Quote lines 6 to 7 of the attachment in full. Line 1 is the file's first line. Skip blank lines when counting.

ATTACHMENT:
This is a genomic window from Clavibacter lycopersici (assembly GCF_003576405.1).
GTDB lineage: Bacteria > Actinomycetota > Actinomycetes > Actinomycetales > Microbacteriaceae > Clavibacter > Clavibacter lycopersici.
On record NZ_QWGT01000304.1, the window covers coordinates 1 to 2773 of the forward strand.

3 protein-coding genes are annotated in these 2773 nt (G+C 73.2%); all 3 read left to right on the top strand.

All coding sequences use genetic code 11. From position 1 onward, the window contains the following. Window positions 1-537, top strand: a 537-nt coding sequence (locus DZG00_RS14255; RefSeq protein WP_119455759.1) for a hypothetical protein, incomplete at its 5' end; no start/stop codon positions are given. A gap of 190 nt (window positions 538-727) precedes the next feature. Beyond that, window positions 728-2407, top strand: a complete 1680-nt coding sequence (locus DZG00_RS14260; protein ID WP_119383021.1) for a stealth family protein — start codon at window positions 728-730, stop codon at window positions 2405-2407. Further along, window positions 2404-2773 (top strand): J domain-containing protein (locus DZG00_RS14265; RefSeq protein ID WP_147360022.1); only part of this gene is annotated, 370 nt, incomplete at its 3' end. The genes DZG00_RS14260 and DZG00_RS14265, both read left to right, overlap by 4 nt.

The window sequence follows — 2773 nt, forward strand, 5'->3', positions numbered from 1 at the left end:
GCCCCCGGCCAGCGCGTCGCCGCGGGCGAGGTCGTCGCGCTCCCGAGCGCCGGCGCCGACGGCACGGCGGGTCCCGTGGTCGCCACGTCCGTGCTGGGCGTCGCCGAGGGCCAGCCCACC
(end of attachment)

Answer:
The window sequence follows — 2773 nt, forward strand, 5'->3', positions numbered from 1 at the left end:
GCCCCCGGCCAGCGCGTCGCCGCGGGCGAGGTCGTCGCGCTCCCGAGCGCCGGCGCCGACGGCACGGCGGGTCCCGTGGTCGCCACGTCCGTGCTGGGCGTCGCCGAGGGCCAGCCCACC